This site uses cookies to provide you with a more responsive and personalised service. By using this site you agree to our use of cookies. Please read our privacy policy for more information on the cookies we use and how to delete or block them.
Article:

IFRS 16: A closer look at discount rates

15 February 2018

How to determine an appropriate discount rate is rapidly becoming the hot topic of lease accounting under IFRS 16. This is because it is one of the most judgmental and complex areas of the standard and also because a small change in discount rate can have a significant impact on assets and liabilities recognised.

 

What does IFRS 16 require?

At the commencement date of the lease, IFRS 16 requires the lessee to discount the lease payments using the ‘rate implicit in the lease’ if that rate can be readily determined. If that rate cannot be readily determined, the lessee is required to use its incremental borrowing rate.

The rate implicit in the lease is the rate of interest that causes the present value of (a) the lease payments and (b) the unguaranteed residual value to equal the sum of (i) the fair value of the underlying asset and (ii) any initial direct costs of the lessor.

In the Basis of Conclusions of the standard, the IASB acknowledges that because the rate implicit in the lease takes into account the lessor’s estimate of the residual value of the underlying asset at the end of the lease, and may be affected by taxes and other factors known only to the lessor (such as initial direct costs of the lessor), it may be difficult for lessees to determine the rate implicit in the lease for many leases. This will particularly be the case for leases where the underlying asset is likely to have a significant residual value at the end of the lease, for example such as property leases.

Special provisions apply on transition to IFRS 16 for those entities applying the modified retrospective approach. Under this transition approach, lessees are required to determine the lease liability and right-of-use asset using the incremental borrowing rate of the lessee at the date of initial application. Therefore, the rate implicit in the lease will not be relevant for the purposes of transition when the modified retrospective approach is used.

In practice, we expect a majority of lessees will need to use an incremental borrowing rate for at least some (if not most) of their lease contracts.

 

What is the lessee’s incremental borrowing rate?

IFRS 16 provides the following definition:

“The rate of interest that a lessee would have to pay to borrow over a similar term, and with a similar security, the funds necessary to obtain an asset of a similar value to the right-of-use asset in a similar economic environment.”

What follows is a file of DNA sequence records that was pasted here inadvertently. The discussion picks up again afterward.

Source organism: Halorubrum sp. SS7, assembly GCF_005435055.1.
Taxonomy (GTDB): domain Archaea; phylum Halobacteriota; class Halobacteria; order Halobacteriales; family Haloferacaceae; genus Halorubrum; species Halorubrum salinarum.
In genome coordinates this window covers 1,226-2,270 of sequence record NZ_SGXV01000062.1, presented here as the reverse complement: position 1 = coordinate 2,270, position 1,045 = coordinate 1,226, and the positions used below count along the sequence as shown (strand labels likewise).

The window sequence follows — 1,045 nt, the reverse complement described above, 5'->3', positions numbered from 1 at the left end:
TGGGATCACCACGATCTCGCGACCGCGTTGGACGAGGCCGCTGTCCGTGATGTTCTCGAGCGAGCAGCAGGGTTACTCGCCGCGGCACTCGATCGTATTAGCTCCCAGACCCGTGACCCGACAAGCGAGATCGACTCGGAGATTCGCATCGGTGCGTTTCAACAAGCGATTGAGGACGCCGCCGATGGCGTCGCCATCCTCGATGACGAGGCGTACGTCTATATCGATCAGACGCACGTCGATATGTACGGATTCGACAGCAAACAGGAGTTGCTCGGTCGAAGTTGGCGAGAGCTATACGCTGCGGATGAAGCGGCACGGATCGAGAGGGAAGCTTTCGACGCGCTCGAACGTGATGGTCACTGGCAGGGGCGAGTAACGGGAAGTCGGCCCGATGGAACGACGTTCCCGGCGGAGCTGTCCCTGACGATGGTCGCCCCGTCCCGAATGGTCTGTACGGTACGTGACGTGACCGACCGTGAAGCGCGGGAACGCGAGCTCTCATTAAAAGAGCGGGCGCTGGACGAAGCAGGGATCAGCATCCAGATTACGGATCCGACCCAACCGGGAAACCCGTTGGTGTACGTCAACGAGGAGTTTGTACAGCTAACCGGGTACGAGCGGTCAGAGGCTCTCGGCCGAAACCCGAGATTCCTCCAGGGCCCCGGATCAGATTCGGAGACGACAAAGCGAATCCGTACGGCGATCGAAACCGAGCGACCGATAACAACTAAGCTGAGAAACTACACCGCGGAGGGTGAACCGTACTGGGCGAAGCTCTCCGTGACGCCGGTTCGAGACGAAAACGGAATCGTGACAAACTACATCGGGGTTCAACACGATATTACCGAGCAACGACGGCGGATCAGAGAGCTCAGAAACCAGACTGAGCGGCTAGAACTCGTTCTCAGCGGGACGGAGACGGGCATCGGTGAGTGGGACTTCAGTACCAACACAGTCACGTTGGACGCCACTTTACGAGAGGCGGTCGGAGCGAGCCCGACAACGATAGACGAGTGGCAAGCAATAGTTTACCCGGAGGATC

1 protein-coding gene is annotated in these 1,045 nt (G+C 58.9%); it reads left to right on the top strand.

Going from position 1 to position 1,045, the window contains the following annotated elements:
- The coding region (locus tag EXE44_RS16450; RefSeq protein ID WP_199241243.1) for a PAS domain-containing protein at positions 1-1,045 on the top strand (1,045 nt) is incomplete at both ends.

Therefore, the rate takes into account the credit standing of the lessee, the length of the lease, the nature and quality of the collateral provided and the economic environment in which the transaction occurred. Consequently, the lessee’s incremental borrowing rate for one lease will be different to the rate relevant to another lease with substantially different terms.

In practice, determining the appropriate incremental borrowing is likely to be complex and may require the use of a valuation expert. The process will likely involve examination of:

  • The entity’s current financing structure (eg what debt instruments does the entity have and what are the terms of those instruments)
  • Relevant reference rates (currency, economic environment and term will need to be considered, government bond yields or interest rate curves may be appropriate)
  • Relevant lease terms including the nature of the underlying asset.

We are commonly asked:

  • Can an entity use its Weighted Average Cost of Capital (WACC) as an approximation for the incremental borrowing rate?
    This will usually be inappropriate as the WACC takes into account both debt and equity financing and is not specific to the underlying lease.
  • Can a property yield be used as the discount rate for a property lease?
    Again this is not usually appropriate as whilst a property yield will be specific to an individual property, it does not take into account factors such as the length of the lease or the credit rating of the lessee. A property yield may, however, be a relevant starting point from which to make adjustments to derive an appropriate incremental borrowing rate.
  • Can one group entity use the borrowing rate of another group entity?
    Generally, it will not be appropriate to use the same rate across a group without appropriate adjustments being made.

 

Why does it matter?

The table below illustrates the impact of a small change in discount rate for a 100-year lease with annual lease payments of £100,000pa.

Discount rate

Present Value (‘000)

5%

£1,985

6%

£1,661

7%

£1,426

8%

£1,249

A three percent increase in the discount rate reduces the present value of the lease payments in this scenario by 37%. This would therefore result in:

  • A lower liability and right-of-use asset being recognised
  • Lower annual depreciation charge and, therefore, improved operating profit
  • Higher annual interest charge and therefore reduction in interest cover,    

Care should, therefore, be taken to ensure discount rates used are appropriate.

 

For help and advice on accounting for leases please get in touch with your usual BDO contact or Mark Edwards.

Read more on accounting for leases:

IFRS 16:

IFRS 16: Taking a closer look at sale and leaseback transactions

IFRS 16: A closer look at practical expedients available on transition for lessees

IFRS 16: Transition for lessees

IFRS 16: Lessee accounting - recognition of the right-of-use asset

IFRS 16: Initial recognition of the lease liability by lessees

IFRS 16: a closer look at short-term leases

IFRS 16 - a closer look at separating lease components

IFRS 16 - Definition of a lease

IFRS 16 – a closer look at ‘low value’

 

Business Edge Index